Ventura County farmer Scott Deardorff also recounted his painful and costly experience of trying to protect his family's assets after the unexpected death of his father in 1997.
"I had to sell my dad's '65 Mustang to come up with enough money for my brothers and me to preserve our stock in the company," he told Feinstein. "If that were to happen today, I don't think we would be able to keep the company as a whole. Land values in the last 10 to 15 years have gone through the roof."
Feinstein said she recognizes the unique position California farmers and ranchers are in, but the death tax issue remains "a very complicated picture." She offered to work with Farm Bureau to develop solutions that recognize the land-rich, cash-poor position that many farmers face.
"You have to realize, we have never, ever been in a war and cut taxes," she said. "It's always been taxes going up in a war to be able to pay for the war."
She said she also finds value in "taxation based on worthy social goals" such as keeping small businesses and farming viable and intact.
"We do need entitlement reform," Feinstein acknowledged. "How to get it in a bipartisan way is extraordinarily difficult."
With four more years before the revival of federal estate taxes, Farm Bureau delegates emerging from their talks with congressional members agree that the issue may be put on hold as legislators squabble over other political hot potatoes such as immigration reform.
"It really sounds like everything is dead on arrival," said Chuck Badger, San Diego County farmer of lemons and oranges. "Because it's an election year, the death tax is probably not going to happen."
Santa Barbara County farmer Greg Baldwin said he got the same message from the congressional offices he visited.
"I don't think anything is going to get done on death tax either," said Baldwin, who grows winegrapes. "Our legislators realize that there's a need for something to be done, but I don't think that's something that's going to be tackled this term."
Another piece of legislation that could be put on the back burner is the Threatened and Endangered Species Recovery Act of 2005, which the House also approved last year.
The bill, authored by Rep. Richard Pombo, R-Stockton, attempts to overhaul the Endangered Species Act of 1973, which many say has not lived up to the law's intended species recovery goals. This legislation is expected to be up for a vote in either the Senate Committee on Environment and Public Works or the full Senate this month.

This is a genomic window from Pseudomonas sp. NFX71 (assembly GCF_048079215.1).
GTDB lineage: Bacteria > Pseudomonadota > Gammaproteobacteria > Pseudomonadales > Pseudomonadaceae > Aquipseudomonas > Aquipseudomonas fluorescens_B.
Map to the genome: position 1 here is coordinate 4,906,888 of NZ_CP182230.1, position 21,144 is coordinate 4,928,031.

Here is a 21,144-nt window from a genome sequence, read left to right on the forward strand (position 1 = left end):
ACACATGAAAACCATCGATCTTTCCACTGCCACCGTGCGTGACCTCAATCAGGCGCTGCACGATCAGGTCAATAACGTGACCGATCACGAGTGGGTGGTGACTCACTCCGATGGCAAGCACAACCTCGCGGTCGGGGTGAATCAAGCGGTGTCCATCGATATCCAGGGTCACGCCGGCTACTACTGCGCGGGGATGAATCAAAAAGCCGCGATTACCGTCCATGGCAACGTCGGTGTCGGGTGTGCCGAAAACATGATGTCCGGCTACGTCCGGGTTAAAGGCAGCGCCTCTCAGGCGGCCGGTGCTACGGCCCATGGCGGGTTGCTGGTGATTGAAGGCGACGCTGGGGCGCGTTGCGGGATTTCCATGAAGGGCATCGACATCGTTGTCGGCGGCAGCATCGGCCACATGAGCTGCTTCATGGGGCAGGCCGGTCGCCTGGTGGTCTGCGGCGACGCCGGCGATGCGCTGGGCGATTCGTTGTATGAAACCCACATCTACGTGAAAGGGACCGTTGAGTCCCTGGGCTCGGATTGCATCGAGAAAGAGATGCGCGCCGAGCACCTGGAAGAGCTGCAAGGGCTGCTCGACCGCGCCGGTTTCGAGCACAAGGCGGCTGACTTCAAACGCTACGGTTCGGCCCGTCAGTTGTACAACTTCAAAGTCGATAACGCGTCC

But the sentiment among Farm Bureau delegates is that ESA will also have to wait until legislators can resolve some of the many burning issues they currently face.
"I don't see anything in the real close future changing on ESA, but I do believe we are making some headway," said Harry Dean, El Dorado County rancher.
Craig Knudson, Tulare County tree fruit and citrus grower, said House members he met with who did not vote for Pombo's bill "understand the need to update ESA."
"And the stories that we brought back really hit home with them," he said.
One was Joe Pozzi's experience with a restoration effort in western Sonoma County to improve habitat for the endangered fresh water shrimp and coho salmon. The project was entangled in two-and-a-half years of multi-agency red tape before it was finally approved. Pozzi noted that the actual restoration work took only four days to complete, and where habitat recovery was made, the species are now thriving.
"It's really an intriguing thought to know that the majority of the ground in the Western United States is owned by some form of government, yet the majority of endangered species live on privately held land," said CFBF President Doug Mosebar. "Obviously something is working and being done right by us in farming and ranching if the majority of species live on private land."
Regardless of how immigration, death tax and ESA play out in the political arena, Ventura County farmer Leslie Leavens-Crowe said California farmers and ranchers must continue to deliver their personal stories to legislative leaders in Washington, D.C. as well as on the home front.
"Our representatives so desperately need to hear from us in California agriculture," said Leavens-Crowe, who grows lemons and avocados. "The people who are with us, who are carrying our message forward, desperately need to have our support."
But those with different political agendas need to hear from California farmers and ranchers, too, she said.
"We are such a minority in agriculture and the people who don't understand California agriculture desperately need to hear our personal stories about how their votes are affecting us on the farm at home," she said.
David Drucker of Orange County said some farmers may be reluctant to get involved in politics because "it's frustrating," but issues that concern farmers are more than just political, he added.
"They're also economic issues," Drucker said. "It's their livelihood that's at stake."
Wenger expressed his gratitude to Farm Bureau members who continue to take time from their farms and ranches to push their message and show their presence to leaders and their staffers.
"We need to make those connections and nobody can tell the stories like our members," said Wenger. "And that's the strength of Farm Bureau. It's that grass-roots involvement that we need to continue to have folks come from the counties and be involved in programs like this."
(Ching Lee is a reporter for Ag Alert. She may be contacted at email@example.com.)